The disability tax credit (DTC) is a non-refundable tax credit that helps persons with disabilities or their supporting persons reduce the amount of income tax they may have to pay. An individual may claim the disability amount once they are eligible for the DTC. The purpose of the DTC is to provide for greater tax equity by allowing some relief for disability costs, since these are unavoidable additional expenses that other taxpayers don’t have to face. Being eligible for the DTC can open the door to other federal, provincial, or territorial programs such as the registered disability savings plan, the working income tax benefit, and the child disability benefit.
You are eligible for the DTC only if CRA approves Form T2201. A medical practitioner has to complete and certify that you have a severe and prolonged impairment and must describe its effects. Answer a few questions to find out if the person with the disability may be eligible. See Examples of impairments to show the basic differences between impairments that qualify for the DTC and those that do not.
A registered disability savings plan (RDSP) is a savings plan that is intended to help parents and others save for the long term financial security of a person who is eligible for the disability tax credit (DTC). Contributions to an RDSP are not tax deductible and can be made until the end of the year in which the beneficiary turns 59. Contributions that are withdrawn are not included in income for the beneficiary when they are paid out of an RDSP. However, the Canada disability savings grant (grant), the Canada disability savings bond (bond), investment income earned in the plan, and rollover amounts are included in the beneficiary's income for tax purposes when they are paid out of the RDSP.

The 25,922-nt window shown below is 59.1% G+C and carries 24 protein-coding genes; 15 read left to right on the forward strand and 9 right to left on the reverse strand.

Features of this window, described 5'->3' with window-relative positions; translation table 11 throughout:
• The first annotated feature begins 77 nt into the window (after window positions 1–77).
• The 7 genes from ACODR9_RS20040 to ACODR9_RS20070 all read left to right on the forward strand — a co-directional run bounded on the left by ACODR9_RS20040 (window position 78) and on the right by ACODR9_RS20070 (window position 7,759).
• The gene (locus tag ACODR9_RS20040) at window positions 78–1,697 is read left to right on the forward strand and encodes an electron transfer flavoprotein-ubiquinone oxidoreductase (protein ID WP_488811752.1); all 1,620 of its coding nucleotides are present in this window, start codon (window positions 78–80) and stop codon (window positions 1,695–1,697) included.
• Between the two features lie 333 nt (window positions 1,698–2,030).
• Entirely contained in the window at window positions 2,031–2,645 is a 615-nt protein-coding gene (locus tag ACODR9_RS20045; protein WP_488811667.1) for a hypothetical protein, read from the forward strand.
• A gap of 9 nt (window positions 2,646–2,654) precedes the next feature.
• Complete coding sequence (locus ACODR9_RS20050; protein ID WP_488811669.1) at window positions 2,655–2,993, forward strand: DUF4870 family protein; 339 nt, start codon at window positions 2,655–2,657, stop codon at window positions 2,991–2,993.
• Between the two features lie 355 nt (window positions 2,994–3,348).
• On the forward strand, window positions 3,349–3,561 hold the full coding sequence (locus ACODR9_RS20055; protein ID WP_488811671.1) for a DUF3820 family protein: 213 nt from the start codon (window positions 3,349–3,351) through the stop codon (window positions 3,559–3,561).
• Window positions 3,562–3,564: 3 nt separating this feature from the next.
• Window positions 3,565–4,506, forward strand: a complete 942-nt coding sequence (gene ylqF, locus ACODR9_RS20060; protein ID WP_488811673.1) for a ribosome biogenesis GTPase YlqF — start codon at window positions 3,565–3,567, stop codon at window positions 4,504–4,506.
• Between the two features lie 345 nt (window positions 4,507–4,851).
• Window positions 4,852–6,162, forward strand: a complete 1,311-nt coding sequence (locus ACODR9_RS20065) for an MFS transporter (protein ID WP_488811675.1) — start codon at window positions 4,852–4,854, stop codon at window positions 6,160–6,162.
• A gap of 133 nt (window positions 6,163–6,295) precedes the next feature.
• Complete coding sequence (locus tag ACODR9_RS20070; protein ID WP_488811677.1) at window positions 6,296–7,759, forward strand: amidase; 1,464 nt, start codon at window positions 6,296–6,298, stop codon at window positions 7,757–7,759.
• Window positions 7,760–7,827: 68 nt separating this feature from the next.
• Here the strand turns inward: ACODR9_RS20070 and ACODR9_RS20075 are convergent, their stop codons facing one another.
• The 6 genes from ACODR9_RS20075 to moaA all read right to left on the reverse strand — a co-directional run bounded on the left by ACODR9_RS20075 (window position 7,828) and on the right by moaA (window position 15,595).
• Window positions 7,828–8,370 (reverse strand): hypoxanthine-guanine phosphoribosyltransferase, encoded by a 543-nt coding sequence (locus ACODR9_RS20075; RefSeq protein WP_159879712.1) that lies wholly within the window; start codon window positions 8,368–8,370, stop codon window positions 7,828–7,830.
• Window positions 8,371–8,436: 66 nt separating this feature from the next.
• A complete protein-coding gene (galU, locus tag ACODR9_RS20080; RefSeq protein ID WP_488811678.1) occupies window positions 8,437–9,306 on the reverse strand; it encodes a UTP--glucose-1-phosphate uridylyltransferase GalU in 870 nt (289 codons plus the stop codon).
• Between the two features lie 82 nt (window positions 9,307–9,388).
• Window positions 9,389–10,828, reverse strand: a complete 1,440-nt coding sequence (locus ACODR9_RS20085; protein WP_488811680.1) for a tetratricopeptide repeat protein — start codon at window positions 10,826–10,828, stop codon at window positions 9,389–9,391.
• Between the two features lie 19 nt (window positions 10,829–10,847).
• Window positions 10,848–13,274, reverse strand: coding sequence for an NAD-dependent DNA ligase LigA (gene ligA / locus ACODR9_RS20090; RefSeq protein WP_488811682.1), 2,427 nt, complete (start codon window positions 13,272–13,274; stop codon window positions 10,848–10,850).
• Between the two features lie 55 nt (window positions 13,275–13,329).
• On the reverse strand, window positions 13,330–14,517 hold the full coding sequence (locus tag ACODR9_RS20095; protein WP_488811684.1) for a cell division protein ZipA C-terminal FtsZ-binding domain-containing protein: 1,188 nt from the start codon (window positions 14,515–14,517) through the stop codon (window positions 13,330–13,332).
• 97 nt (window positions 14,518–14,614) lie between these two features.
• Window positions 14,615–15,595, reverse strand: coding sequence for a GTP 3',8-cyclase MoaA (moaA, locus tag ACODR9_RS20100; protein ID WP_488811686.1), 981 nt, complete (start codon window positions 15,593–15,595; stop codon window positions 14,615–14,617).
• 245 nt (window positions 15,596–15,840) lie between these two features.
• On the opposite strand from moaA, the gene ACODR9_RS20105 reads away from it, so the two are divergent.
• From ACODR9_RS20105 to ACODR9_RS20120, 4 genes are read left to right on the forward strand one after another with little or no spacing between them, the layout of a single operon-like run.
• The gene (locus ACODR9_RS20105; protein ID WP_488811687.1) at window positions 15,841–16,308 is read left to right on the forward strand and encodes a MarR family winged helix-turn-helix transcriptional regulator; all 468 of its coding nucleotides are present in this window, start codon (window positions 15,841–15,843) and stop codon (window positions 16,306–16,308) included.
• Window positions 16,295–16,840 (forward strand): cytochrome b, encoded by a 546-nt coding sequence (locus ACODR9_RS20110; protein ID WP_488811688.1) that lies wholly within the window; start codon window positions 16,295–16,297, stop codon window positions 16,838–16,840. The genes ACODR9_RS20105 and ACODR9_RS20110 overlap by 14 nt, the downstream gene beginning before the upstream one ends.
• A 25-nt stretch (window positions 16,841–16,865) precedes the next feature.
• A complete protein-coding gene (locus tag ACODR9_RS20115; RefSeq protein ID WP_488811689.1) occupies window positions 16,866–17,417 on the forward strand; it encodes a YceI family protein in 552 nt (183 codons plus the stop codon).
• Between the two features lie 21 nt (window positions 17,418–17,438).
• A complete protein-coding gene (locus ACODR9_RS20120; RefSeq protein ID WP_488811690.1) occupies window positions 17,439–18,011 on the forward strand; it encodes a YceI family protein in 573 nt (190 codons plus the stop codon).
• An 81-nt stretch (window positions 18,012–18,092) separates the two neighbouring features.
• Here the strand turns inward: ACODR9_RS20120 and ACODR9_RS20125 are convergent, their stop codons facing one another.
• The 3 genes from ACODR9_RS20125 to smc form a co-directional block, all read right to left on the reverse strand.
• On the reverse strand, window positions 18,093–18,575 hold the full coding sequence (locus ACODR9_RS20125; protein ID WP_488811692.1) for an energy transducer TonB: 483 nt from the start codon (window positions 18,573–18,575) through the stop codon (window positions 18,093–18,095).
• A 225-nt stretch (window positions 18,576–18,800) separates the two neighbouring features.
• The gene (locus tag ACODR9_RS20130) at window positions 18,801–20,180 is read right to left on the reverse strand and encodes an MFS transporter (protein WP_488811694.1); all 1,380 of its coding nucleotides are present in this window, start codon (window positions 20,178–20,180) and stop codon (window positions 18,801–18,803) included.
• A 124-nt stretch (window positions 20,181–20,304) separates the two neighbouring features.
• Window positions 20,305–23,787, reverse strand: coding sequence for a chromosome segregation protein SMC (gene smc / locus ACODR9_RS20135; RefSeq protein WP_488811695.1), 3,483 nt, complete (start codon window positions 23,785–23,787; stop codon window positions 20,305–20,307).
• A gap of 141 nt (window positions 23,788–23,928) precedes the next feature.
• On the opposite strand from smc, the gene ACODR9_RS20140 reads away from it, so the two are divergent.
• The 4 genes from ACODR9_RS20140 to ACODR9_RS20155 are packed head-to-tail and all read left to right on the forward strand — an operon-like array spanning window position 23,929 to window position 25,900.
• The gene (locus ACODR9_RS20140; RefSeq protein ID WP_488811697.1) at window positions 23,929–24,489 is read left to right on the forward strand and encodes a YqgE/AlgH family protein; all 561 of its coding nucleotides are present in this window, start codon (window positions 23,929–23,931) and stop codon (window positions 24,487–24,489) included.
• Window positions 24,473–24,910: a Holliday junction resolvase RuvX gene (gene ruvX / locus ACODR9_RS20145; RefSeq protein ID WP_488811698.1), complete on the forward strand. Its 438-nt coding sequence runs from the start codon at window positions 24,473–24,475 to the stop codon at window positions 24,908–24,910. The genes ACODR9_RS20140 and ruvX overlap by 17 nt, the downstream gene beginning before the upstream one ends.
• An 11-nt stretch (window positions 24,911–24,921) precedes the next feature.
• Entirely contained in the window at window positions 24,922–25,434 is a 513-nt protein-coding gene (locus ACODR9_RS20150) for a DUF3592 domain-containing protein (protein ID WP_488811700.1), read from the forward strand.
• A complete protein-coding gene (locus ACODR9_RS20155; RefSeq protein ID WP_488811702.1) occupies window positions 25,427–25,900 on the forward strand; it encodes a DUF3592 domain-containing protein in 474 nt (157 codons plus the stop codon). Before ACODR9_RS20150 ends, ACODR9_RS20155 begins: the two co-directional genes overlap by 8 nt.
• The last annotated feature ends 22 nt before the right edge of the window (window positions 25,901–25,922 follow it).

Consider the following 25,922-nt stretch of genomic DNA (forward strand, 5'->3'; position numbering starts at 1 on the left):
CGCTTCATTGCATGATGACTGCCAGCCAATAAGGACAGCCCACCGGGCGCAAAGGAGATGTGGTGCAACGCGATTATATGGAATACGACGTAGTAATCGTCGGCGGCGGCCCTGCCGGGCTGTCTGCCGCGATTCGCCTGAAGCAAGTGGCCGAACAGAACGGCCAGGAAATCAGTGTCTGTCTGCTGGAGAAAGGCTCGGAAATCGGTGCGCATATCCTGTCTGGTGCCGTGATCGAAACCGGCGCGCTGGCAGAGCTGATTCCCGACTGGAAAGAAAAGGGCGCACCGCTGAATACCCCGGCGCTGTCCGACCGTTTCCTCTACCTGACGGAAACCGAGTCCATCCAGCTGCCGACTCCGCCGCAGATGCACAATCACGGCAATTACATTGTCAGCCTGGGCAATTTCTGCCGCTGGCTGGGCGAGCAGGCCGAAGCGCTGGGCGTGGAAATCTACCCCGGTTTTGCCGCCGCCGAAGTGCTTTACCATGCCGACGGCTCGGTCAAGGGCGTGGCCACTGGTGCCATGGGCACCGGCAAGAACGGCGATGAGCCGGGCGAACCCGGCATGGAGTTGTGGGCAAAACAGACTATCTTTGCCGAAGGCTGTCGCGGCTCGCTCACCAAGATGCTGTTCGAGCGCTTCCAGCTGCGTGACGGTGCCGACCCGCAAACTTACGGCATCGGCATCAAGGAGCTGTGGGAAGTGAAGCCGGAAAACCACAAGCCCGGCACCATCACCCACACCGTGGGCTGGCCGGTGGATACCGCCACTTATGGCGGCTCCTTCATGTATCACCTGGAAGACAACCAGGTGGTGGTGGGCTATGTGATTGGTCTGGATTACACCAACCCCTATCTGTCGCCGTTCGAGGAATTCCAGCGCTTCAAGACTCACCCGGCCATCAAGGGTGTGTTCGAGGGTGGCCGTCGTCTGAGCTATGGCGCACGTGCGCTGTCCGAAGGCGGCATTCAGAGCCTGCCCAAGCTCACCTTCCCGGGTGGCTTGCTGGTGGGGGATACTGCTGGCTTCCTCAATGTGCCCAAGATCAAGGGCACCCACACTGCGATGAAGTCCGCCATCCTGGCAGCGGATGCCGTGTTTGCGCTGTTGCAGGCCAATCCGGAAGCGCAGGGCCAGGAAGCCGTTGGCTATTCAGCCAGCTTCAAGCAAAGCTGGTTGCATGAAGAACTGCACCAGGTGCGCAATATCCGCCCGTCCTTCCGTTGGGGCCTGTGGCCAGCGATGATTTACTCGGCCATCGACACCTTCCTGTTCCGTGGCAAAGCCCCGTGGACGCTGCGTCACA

The Registered Disability Savings Plan (RDSP) is a Canada-wide registered matched savings plan specific for people with disabilities. Here are some basics:
- For every $1 put in an RDSP account, the federal government can (if your family income is below $87,123) match with up to $3! This is the Canada Disability Savings Grant.
- For people living on a low-income (less than $25,356), the federal government will put in $1000 each year for 20 years! This is the Canada Disability Savings Bond.
- For people living on an income between $25,356 – $43,561, they can still receive a partial bond.
Anyone can contribute to an RDSP- family, friends, neighbours… it gives people who want to help a way to do so!
The money can be invested to grow. Depending on someone’s income, any money saved immediately triples in value. The RDSP is exempt from most provincial disability and income assistance benefits. It does not get clawed back and it does not reduce disability benefits payments.
People with disabilities can choose what to do with the money when it comes out- there are no restrictions on how the money can be spent!